The KEYS Grant – Keeping Everyone Safe
The California Highway Patrol (CHP) recently issued a press release describing its determination to assist motorists aged 65 and older in keeping their driver’s license and driving independence. This goal will be pursued through the financial support of a renewed annual federal program called the KEYS Grant. The acronym stands for Keeping Everyone Safe and is in its thirteenth iteration. Through federal funding from the National Highway Traffic Safety Administration (NHTSA), the CHP will keep offering in-person and virtual traffic safety programs that emphasize mobility combined with road safety for senior drivers throughout the state of California.
Educational Classes for Older Drivers
The educational programs funded by the grant are known as Age Well, Drive Smart classes. They are designed to assist seniors with refreshing their knowledge and understanding of road rules and enhancing their driving skills. Instruction material will also go over the normal physical changes that come with age and how they can alter one’s driving abilities. Since these classes began in 2015, the CHP has led more than 1,800 senior driver safety classes and presentations and has reached upwards of 100,000 California drivers.
California’s Highway Patrol Commissioner believes these programs funded by the KEYS grant will save lives by helping older drivers travel safer.
How to Take a Class for Older Drivers
The CHP classes are free. Older drivers throughout the state are invited to attend the two-hour Age Well, Drive Smart classes that hope to help seniors drive longer and drive safer. Classes are offered at local area CHP offices and through regional community centers. The classes are an effective way for older drivers to evaluate their own driving abilities, get educated, and make improvements to their driving skills.
If you are interested in attending a class virtually or in person, contact your local area CHP office to learn what dates and times are available.
Watch the YouTube video. The clip below, posted by CNET, offers the perspective that in general, older drivers may actually be safer drivers.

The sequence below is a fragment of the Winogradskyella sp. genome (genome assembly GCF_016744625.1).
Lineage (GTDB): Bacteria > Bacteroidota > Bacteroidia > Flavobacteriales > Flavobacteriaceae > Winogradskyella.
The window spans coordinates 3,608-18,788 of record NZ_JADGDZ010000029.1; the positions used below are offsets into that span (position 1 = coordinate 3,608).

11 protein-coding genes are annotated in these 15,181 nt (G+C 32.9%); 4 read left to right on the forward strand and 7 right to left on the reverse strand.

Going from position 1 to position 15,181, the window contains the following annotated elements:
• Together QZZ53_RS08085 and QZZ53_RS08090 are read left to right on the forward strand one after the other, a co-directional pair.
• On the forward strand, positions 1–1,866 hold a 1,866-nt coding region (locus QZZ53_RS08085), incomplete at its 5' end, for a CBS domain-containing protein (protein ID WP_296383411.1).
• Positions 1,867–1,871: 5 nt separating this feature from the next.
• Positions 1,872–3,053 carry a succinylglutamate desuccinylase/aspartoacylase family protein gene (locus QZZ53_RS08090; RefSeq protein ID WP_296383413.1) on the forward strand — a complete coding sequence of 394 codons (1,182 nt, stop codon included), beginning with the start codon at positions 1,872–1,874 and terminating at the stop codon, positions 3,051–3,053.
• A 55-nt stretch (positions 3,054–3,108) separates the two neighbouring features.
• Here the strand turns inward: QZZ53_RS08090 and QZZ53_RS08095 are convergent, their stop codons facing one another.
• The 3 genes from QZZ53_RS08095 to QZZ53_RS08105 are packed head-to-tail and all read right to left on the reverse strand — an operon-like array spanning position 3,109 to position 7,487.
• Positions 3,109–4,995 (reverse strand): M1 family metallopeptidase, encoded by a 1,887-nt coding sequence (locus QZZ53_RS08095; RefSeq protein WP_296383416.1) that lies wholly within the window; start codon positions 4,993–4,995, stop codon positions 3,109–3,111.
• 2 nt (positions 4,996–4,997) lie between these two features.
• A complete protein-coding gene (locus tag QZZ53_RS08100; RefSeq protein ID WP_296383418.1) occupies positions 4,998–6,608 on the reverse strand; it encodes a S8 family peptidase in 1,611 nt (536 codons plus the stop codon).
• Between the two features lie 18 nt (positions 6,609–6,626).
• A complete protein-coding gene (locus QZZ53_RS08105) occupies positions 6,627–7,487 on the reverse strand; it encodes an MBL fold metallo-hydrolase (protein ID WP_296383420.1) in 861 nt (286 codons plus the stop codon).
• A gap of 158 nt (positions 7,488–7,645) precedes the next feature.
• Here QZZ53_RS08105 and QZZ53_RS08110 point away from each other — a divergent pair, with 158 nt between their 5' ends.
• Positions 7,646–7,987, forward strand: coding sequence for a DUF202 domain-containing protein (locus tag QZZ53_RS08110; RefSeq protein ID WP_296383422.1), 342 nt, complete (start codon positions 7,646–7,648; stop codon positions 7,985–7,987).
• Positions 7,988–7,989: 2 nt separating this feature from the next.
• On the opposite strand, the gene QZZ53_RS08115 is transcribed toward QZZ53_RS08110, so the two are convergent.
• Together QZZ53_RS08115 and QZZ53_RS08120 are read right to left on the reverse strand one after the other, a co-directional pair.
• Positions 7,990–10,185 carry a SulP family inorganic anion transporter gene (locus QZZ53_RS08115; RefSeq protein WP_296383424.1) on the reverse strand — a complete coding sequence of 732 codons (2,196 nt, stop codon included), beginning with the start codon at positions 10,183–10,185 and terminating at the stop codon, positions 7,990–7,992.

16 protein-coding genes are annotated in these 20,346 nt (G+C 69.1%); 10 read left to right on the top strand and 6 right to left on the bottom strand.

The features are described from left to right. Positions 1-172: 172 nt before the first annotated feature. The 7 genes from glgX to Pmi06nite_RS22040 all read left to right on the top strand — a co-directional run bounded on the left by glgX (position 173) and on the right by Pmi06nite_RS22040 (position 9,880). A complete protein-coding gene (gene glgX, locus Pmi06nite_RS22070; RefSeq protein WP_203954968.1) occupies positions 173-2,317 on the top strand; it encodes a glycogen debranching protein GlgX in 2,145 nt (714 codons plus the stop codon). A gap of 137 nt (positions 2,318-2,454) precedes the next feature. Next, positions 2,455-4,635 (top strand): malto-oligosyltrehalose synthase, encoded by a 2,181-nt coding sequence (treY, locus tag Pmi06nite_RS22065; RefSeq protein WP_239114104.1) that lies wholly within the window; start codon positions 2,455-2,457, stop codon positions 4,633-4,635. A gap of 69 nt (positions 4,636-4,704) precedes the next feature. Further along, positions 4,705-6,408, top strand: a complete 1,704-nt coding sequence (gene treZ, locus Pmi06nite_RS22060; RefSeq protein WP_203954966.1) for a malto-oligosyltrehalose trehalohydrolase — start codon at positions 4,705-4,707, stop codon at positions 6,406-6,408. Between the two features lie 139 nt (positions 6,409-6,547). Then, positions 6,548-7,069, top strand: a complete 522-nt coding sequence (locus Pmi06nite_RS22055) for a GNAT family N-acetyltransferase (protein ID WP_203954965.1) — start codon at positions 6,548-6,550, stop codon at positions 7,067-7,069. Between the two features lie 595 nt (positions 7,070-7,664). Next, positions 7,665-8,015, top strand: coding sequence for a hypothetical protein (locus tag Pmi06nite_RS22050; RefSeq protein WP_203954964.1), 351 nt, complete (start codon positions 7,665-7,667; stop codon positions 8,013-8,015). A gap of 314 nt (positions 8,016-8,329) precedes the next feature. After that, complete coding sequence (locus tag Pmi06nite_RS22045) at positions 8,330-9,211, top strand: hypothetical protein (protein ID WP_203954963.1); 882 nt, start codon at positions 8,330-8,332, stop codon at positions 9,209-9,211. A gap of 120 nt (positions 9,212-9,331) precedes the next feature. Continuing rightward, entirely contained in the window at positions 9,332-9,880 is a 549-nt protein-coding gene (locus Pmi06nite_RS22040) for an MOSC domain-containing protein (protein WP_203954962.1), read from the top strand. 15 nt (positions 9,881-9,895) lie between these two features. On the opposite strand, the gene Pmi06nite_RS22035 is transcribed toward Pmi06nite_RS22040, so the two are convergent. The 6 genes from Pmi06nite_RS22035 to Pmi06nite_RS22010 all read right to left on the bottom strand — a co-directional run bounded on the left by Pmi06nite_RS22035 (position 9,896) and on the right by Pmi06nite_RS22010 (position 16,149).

Physical Changes as We Age
There are myriad physical changes that occur as we get older, and some of them have a direct impact on our ability to drive. Examples of those changes are outlined below.
- Stiff muscles and joints. Noticing muscle stiffness or weakness is a common complaint in older adults. Arthritis is also very common. Such changes can affect your ability to turn your head to the side to check for clearance, to brake safely, or to quickly turn the steering wheel.
- Vison issues. Some people are affected by changing eyesight as they get older. This may especially manifest itself at night. Keeping up with an annual eye exam can help to get these issues corrected.
- Hearing issues. Diminished hearing can affect our ability to notice emergency sirens, car horns, and even alarming noises from our own vehicles.
- Slower reflexes and reaction times. As we age, we may not react as quickly as we once could. Sometimes one’s attention span or ability to multi-task is also affected. Such things can be adjusted for by keeping more space between your vehicle and others, braking early, and avoiding heaving traffic times when possible.
- Effects from medications. Many common medications have side effects that can make it unsafe to drive. Pay attention to how the medications you take affect your cognition or sense of alertness. Always read medicine labels for any warning about driving, and do not drive if you feel impaired, drowsy, or lightheaded.
Oroville Personal Injury Lawyer
Hello – thanks for reading our report on the renewed KEYS grant. I’m Ed Smith, an Oroville personal injury lawyer. For decades, the skilled injury attorneys at our firm have been advocates for residents of Oroville in their personal injury and wrongful death matters. For free and friendly advice following a car crash, call us at (530) 392-9400 or (800) 404-5400.
Photo by: Mihai Moisa via Unsplash
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